MELANOMA: VITAL HEALTH FACTS FOR VETERANS

6
972
sp3220090406175908_400MELANOMA:  SKIN CANCER THAT KILLS

By Carol Duff MSN RN STAFF WRITER
University of Toledo
School of Medicine/College of Nursing

Normally the skin produces a protein called melanin made by melanocytes, which are located in the bottom layer of skin.  Melanin absorbs ultraviolet (UV) radiation in response to exposure to the sun.  The melanin tries to protect the skin by absorbing the UV radiation and produces a tan when the skin is exposed to sunlight.

People with dark brown or black skin have the same number of melanin producing cells, but produce more melanin and are less likely to have skin that is damaged by UV radiation. Non-cancerous growth of melanocytes produces moles and freckles.  Cancerous growth of melanocytes produces melanoma. Malignant melanoma is responsible for over 1% of all cancer deaths.

nurseveteranMelanoma often occurs in adults who are in the prime of their lives.  Some traits and factors that can be associated with the incidence of melanoma are:

  • Multiple moles
  • Non-typical moles
  • Family tendency to have atypical moles
  • Disorders of natural repair of the skin
  • Too much exposure to the sun
  • Freckling
  • Painful or blistering sunburn
  • Burns easily
  • Unable to tan
  • Light hair and/or blue eyes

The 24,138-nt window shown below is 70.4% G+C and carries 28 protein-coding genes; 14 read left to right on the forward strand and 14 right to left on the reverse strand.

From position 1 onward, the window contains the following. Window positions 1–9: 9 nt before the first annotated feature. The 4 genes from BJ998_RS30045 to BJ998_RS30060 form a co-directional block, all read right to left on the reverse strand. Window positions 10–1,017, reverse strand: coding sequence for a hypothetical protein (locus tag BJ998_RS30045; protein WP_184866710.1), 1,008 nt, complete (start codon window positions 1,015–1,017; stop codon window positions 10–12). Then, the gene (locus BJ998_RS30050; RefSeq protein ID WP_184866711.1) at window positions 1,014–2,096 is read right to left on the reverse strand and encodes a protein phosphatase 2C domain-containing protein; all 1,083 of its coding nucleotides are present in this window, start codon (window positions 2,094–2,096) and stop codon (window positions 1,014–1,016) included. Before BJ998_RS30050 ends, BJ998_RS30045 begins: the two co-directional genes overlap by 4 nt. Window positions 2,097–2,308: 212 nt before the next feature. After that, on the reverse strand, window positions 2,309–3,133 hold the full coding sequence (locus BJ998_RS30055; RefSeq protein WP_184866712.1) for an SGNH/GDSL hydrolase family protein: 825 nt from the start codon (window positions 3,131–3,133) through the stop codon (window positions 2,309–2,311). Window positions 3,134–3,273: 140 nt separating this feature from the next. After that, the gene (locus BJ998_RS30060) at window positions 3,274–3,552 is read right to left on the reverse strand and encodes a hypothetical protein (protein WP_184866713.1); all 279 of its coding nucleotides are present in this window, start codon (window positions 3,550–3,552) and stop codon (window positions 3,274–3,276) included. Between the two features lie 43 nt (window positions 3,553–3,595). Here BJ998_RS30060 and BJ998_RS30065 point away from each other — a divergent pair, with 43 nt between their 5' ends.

Melanoma starts on the surface of the skin, but if given time to grow may extend down into the skin and reach the blood and lymphatic systems and spread to other parts of the body and cause a life-threatening illness.





Melanoma (cancer of the pigment-producing cells of the skin) is really a cell growing without limit in a disorganized way, and in doing so is replacing normal tissues.  Think of weeds overgrowing a vegetable garden. 

Melanoma

sp3220090406171452

sp3220090406171424
sp3220090406171507

Skin cancer is the most common of all cancers and is also the easiest to cure if diagnosed and treated early.  Self-examination is an important way to catch melanomas at their earliest stage of development.


 

Who Should Perform Skin Self Examinations

 

  • Everyone. including children. who can be taught at an early age.
  • Your doctor or dermatologist at your medical examinations.When Should Skin Self-Examinations be Done?
  • Often and examinations of the skin should become a habit. Find a few moments at least every three months.
WHERE TO LOOK:
  • The Self-examination should start with the head and end with the feet.
  • Self-examination should include the scalp, face, neck, beneath facial hair and trunk.
  • On the upper part of the body, self-examination should include the armpits, hands including palms, finger webs, and nail beds.
  • A mirror should be used to examine the back and skin between the buttocks.
  • On the legs, which also should include toe webs, toe nail beds and soles of the feet.
sp3220090406172153_400

sp3220090406172421_400_01

  • If you are comfortable with having someone assist with areas it is diffiicult for you to see, please enlist their help in this process.

HOW DOES MELANOMA GROW?

Genes control cell growth and melanoma is thought to be uncontrolled growth of the melanocytic stem cells with the eventual invasion into surrounding tissue. If the melanoma is only in the outer layer of skin (epidermis) this is called melanoma in situ and the cure is always excision of the questionable area because there is no potential spread to other parts of the body.